The 2016 total corn harvest in South Africa, the world’s biggest producer of the white variety after Mexico, fell 22 percent, the smallest crop since 2007, as an El Nino-induced drought damaged crops for a second year.
Local farmers produced 7.78 million metric tons last year, Marda Scheepers, a spokeswoman for the Crop Estimates Liaison Committee, said by phone Thursday. This is less than the 9.96 million tons reaped in 2015 and 2.8 percent more than the median estimate of 7.57 million tons by four analysts in a Bloomberg survey Feb. 3.
South Africa’s rainfall in 2015 was the lowest since records started in 1904, damaging crops and boosting prices, and the country became a net importer of the grain last year for the first time since 2008. While precipitation in 2016 was also poor, above-average showers in the past three months have given relief to growers, with the Vaal Dam, which supplies water to Johannesburg and surrounding areas, reaching its highest level in 15 months, the government said Jan. 17.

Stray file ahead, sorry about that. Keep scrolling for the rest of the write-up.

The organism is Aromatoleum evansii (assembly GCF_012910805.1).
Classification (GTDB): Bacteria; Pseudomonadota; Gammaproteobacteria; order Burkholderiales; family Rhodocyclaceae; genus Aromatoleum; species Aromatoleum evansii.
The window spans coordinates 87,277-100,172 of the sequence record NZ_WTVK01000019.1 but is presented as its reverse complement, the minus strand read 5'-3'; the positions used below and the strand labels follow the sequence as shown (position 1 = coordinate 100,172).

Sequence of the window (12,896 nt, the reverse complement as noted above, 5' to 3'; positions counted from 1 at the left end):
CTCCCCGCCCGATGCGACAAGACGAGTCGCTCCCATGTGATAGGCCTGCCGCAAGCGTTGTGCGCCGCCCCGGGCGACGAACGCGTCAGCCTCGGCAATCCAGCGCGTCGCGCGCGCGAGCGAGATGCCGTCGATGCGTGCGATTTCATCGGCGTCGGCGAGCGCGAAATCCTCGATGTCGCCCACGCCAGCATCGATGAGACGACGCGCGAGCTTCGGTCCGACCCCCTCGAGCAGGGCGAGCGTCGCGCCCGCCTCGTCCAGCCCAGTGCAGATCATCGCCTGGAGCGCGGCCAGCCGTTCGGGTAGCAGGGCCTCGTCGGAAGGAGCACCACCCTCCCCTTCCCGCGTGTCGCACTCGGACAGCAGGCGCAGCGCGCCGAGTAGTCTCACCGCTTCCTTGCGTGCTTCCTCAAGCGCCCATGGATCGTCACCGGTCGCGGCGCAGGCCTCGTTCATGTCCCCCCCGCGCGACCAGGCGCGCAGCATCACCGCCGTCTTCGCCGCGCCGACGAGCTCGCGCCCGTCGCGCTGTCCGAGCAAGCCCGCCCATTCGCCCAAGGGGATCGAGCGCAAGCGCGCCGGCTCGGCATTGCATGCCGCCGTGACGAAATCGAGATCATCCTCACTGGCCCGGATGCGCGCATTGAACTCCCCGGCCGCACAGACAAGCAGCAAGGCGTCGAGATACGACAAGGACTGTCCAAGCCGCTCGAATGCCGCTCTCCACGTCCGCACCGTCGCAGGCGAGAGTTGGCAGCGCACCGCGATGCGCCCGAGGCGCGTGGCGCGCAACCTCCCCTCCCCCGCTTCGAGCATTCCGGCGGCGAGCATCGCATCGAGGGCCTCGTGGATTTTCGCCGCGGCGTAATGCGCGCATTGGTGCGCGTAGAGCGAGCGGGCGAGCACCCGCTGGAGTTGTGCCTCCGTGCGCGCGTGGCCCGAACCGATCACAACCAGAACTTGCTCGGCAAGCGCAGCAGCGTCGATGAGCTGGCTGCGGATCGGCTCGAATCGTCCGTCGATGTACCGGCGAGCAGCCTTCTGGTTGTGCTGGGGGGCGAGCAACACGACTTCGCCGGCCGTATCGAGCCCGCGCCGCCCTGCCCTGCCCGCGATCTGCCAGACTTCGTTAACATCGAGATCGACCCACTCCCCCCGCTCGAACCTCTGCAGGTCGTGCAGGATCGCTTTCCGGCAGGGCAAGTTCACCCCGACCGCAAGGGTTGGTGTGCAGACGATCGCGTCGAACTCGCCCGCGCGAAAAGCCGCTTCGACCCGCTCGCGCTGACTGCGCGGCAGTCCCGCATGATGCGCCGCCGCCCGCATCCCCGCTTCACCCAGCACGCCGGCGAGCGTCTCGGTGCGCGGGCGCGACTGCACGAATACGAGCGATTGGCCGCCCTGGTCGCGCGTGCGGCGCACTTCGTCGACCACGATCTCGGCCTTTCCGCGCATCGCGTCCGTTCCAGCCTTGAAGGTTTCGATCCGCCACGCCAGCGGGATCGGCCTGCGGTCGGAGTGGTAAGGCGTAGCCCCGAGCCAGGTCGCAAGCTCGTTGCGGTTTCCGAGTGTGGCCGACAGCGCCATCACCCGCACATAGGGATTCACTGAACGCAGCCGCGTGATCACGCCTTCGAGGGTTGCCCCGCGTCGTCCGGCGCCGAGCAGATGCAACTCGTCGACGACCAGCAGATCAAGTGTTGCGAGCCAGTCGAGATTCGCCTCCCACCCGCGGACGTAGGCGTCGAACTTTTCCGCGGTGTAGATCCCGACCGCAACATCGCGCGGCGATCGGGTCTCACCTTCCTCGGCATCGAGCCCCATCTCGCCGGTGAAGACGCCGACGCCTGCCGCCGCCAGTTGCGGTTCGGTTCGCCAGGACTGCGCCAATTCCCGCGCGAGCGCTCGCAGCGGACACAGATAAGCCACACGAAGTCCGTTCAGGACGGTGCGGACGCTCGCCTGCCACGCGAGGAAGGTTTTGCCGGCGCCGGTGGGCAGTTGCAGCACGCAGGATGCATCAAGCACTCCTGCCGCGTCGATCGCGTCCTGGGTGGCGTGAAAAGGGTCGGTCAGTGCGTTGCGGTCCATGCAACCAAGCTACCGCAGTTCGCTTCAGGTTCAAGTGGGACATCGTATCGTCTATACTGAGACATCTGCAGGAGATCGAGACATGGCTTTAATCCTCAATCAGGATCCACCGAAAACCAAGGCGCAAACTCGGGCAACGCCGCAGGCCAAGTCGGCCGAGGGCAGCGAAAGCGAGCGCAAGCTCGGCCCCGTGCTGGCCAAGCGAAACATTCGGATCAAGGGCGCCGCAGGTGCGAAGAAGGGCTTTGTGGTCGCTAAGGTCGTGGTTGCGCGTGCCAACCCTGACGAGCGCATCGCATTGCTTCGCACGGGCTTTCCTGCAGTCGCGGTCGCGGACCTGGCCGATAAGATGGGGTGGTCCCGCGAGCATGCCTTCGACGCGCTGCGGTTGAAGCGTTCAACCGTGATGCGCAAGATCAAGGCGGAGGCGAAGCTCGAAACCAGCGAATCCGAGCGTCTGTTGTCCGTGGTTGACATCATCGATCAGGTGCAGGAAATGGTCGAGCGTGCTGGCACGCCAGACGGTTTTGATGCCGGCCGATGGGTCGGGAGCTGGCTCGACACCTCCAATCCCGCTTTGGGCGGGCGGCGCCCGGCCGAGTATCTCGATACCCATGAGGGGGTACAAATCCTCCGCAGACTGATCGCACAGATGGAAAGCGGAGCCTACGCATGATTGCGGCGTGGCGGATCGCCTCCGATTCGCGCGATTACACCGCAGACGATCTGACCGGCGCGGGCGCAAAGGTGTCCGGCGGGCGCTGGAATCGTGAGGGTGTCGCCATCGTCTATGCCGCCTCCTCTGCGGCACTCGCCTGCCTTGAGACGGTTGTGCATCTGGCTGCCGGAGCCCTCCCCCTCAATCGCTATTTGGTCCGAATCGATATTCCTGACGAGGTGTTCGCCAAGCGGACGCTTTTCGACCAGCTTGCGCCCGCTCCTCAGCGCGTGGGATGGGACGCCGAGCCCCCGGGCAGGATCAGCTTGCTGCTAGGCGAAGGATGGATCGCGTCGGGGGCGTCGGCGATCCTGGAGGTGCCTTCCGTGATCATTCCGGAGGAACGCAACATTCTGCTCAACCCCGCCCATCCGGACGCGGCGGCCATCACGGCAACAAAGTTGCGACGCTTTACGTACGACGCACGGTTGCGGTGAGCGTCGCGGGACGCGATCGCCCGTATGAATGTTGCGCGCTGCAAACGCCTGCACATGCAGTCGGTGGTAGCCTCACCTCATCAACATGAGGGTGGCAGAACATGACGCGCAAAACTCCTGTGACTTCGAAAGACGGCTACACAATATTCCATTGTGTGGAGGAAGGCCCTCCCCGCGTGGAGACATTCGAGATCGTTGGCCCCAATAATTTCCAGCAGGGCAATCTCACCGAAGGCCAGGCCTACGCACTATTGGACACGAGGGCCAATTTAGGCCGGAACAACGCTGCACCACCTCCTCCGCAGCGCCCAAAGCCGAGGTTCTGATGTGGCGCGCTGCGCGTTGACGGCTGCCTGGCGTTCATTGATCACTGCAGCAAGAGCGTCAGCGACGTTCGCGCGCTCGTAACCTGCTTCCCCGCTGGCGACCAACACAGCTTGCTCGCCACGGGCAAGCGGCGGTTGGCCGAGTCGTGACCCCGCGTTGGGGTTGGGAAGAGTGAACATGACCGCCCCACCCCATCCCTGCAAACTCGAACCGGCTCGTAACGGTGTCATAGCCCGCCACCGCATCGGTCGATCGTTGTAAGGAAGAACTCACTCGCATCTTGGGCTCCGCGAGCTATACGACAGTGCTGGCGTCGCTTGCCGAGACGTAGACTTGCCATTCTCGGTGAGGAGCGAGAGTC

South Africa is the continent’s largest producer of corn, with the white variety used to make a staple food known locally as pap and the yellow type mainly fed to animals.
White-corn output declined 28 percent to 3.41 million tons from 2015 while yellow fell 16 percent to 4.37 million tons, the committee said.
White corn fell 24 percent in 2016 after more than doubling a year earlier, while the yellow type declined 11 percent after a 66 percent advance in 2015.
Soybean output slumped 31 percent from a year ago to 742,000 tons, while sunflower-seed production increased 14 percent to 755,000 tons, the committee said. Sorghum production retreated 41 percent to 70,500 tons and groundnut output plummeted 72 percent to 17,680 tons.